Metro Diner on Butler campus closed

DANA LEE | EDITOR-IN-CHIEF | delee1@butler.edu

Metro Diner, located in the Butler University parking garage on Sunset Avenue, is closed effective March 4. Employees were told in a staff meeting the night of March 3, after the diner closed its doors for what would be the last time.

Around 9 p.m., a truck arrived in front of the restaurant and started to dismantle the Metro Diner sign that hung along the exterior of the garage. The Florida-based company has also closed its Fort Wayne location after less than a year. Neither restaurants are listed on the company’s website.

Crafton Bryant, director of marketing at Metro, sent the following statement to the Collegian:

“This is strictly a business decision and is not a reflection of our team’s dedication to serving the Butler community. We understand that closing our location on Butler’s campus will affect the lives of our team members and we are helping them with this transition including severance packages for those who are not transferring to one of our other nearby locations.”

He did not say how long ago the company knew the Butler location would be closing or why employees were notified so late.

“We found out that today is our last day,” Metro server Addison Baumle said. The Butler senior started working for Metro in September 2017. “I went into work this morning like a normal Sunday morning. That’s it. It’s kind of crazy and I don’t know how to put it into words.”

Employees said there was a staff meeting scheduled after close. None of them knew what it was about. Travis Grappo, director of operations, announced the location was shutting down.

Bruce Arick, Butler vice president of finance and administration, said the school received no notice from Metro.

“We have partnered over the last 12-18 months with Metro to help grow their business, including making several concessions on their lease which were not favorable to Butler,” Arick said. “Having them come in during the dark of night and remove their sign and shut their doors was extremely disappointing.”

Baumle said she had planned to work at Metro until graduate school, which starts in May. Now, she’s not sure where she’s going to work.

“I don’t know what I’m going to do,” Baumle said. “How to pay for rent, utilities and food. It was a shock. How am I going to pay for my life?”

At the meeting, employees listened to their options. They could relocate to nearby locations — the chain has three other restaurants in Indianapolis. They could also choose to receive a two-week severance pay.

As a server, senior Sam Cruz worked 40 hours a week, making $250 to $300. Her salary helped pay for things like tuition, books and rent. For Cruz, not working is not an option.

“I’m paying for university by myself,” Cruz said. “The severance check helps but it doesn’t do it justice now that I’m out of a job.”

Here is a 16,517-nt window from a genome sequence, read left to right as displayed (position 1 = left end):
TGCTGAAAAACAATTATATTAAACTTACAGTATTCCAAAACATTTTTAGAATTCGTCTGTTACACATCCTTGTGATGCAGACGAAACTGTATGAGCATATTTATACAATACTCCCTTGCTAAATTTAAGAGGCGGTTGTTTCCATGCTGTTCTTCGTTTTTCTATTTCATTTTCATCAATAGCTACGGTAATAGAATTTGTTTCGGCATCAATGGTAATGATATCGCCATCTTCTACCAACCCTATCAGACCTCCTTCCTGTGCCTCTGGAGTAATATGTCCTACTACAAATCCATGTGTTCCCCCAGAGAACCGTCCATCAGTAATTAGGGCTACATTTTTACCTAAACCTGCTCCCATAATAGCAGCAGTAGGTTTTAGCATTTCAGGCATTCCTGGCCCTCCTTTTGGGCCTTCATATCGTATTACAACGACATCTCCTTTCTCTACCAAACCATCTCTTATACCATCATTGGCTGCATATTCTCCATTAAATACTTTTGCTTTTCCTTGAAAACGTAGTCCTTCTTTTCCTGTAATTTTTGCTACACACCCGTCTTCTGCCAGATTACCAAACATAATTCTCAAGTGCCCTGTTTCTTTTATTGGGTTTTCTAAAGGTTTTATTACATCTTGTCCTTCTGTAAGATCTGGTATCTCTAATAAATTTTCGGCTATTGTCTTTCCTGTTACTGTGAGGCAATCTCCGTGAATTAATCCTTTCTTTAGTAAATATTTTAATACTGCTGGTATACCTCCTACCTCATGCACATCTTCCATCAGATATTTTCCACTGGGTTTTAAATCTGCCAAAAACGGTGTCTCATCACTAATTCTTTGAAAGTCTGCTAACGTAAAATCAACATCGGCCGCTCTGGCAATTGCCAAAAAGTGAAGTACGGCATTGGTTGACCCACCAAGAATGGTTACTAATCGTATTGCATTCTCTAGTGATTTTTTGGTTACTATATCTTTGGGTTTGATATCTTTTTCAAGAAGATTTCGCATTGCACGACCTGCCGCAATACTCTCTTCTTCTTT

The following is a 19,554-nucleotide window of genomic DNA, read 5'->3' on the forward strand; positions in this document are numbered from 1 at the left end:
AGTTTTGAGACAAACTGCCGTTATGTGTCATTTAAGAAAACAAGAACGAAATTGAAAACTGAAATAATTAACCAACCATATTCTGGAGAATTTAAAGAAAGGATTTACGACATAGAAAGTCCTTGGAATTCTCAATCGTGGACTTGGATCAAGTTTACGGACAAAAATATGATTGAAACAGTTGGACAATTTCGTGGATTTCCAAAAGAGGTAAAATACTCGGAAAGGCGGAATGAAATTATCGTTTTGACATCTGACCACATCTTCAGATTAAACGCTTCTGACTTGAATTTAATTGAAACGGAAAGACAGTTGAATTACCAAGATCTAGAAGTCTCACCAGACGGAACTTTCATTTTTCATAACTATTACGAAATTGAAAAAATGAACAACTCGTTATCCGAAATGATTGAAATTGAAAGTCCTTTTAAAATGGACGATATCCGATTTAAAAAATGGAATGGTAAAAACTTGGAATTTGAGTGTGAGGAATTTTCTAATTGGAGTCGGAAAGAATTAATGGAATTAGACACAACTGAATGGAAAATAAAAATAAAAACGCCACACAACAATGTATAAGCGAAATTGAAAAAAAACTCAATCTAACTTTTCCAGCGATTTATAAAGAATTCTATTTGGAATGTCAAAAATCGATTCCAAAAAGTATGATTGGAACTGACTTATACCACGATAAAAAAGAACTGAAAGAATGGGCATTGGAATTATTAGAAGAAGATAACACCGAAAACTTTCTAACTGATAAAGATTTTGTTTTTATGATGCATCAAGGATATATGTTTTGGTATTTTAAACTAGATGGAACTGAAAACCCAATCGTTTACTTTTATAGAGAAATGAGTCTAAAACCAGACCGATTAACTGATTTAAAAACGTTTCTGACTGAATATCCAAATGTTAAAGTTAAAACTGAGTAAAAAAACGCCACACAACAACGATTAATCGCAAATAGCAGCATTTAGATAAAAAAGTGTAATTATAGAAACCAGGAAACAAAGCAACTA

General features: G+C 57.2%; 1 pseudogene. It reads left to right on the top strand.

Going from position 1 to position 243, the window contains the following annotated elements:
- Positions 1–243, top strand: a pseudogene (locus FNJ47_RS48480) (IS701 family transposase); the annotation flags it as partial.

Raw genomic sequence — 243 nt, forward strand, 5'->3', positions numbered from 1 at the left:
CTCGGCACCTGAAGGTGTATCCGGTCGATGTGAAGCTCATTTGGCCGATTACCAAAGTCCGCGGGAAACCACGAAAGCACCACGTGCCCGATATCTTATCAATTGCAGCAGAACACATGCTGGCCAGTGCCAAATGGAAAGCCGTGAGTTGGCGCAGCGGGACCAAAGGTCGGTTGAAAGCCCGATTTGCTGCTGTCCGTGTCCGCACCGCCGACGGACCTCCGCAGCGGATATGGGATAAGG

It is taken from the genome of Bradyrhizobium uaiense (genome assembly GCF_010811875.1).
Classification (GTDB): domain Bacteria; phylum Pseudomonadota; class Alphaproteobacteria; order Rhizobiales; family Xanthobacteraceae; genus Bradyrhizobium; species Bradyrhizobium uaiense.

Cruz has already applied for jobs at local restaurants. Without a car on campus, transportation is a problem, something she did not have to worry about previously because Metro is so close.

“No one knew,” Vickie Cook, a server at Metro and current senior, said. “I have friends who are figuring out jobs right now. They could’ve been doing this a week ago.”

Junior Savannah Boettcher started working at Metro when the location first opened on campus in January 2017.

“I had tears in my eyes I was so upset,” Boettcher said. “It was kind of shock but I wasn’t even mad. I was sad because Metro has been my home for two years now.”

In December, the breakfast, lunch and dinner joint had shaved an hour off of its opening and closing times over winter break due to the lack of students on campus. Those hours remained, however, after break. In February, Metro posted a sign that said they would be closed from 2-5 p.m. This lasted for a week.

Baumle said she noticed a decline in business based off her tips this year. Before, she would come home with $150-plus on weekends. More recently, she was lucky if she made $110 in tips.

Even so, Metro was always packed on nights where there was a show at Clowes Hall or a Butler basketball game, Boettcher said.

The restaurant was one of two occupants in the parking garage. Scotty’s Dawghouse is the other. The third space belonged to Pita Pit, which closed in June 2017. That space is still vacant. Now, Metro will be as well.

“The staff — we all love each other,” Boettcher said. “We’ve become family. We were there for good and bad days and in the morning before that coffee hits. I think we were just sad to leave each other.”

The Butler Collegian will continue to update this story as more information becomes available.

Bon Appetit Management Company, Butler’s incoming food service partner, was saddened to read in the Collegian about the sudden departure of Metro Diner. We encourage all Metro Diner employees to contact us as we are looking for additional members of our transition team. Please reach out to district manager Jason Rose at jason.rose@cafebonappetit.com

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